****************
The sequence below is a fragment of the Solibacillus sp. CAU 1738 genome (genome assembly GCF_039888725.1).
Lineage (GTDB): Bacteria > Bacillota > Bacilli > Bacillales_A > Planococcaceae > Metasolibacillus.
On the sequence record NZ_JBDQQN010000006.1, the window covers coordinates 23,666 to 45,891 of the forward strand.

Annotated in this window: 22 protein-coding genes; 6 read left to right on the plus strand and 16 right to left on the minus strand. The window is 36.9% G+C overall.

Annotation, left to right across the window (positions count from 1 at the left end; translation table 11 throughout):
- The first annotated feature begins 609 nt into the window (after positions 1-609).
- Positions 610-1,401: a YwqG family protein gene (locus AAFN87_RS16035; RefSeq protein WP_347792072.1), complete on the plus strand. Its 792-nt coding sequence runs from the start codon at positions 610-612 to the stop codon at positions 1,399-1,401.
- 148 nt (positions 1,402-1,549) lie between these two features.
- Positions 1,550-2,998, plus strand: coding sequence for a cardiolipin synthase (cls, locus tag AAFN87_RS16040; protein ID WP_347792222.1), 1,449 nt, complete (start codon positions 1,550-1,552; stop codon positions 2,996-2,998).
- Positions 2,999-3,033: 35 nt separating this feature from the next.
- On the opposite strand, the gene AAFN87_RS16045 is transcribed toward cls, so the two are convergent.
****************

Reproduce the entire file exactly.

The sequence below is a fragment of the Solibacillus sp. CAU 1738 genome (genome assembly GCF_039888725.1).
Lineage (GTDB): Bacteria > Bacillota > Bacilli > Bacillales_A > Planococcaceae > Metasolibacillus.
On the sequence record NZ_JBDQQN010000006.1, the window covers coordinates 23,666 to 45,891 of the forward strand.

Annotated in this window: 22 protein-coding genes; 6 read left to right on the plus strand and 16 right to left on the minus strand. The window is 36.9% G+C overall.

Annotation, left to right across the window (positions count from 1 at the left end; translation table 11 throughout):
- The first annotated feature begins 609 nt into the window (after positions 1-609).
- Positions 610-1,401: a YwqG family protein gene (locus AAFN87_RS16035; RefSeq protein WP_347792072.1), complete on the plus strand. Its 792-nt coding sequence runs from the start codon at positions 610-612 to the stop codon at positions 1,399-1,401.
- 148 nt (positions 1,402-1,549) lie between these two features.
- Positions 1,550-2,998, plus strand: coding sequence for a cardiolipin synthase (cls, locus tag AAFN87_RS16040; protein ID WP_347792222.1), 1,449 nt, complete (start codon positions 1,550-1,552; stop codon positions 2,996-2,998).
- Positions 2,999-3,033: 35 nt separating this feature from the next.
- On the opposite strand, the gene AAFN87_RS16045 is transcribed toward cls, so the two are convergent.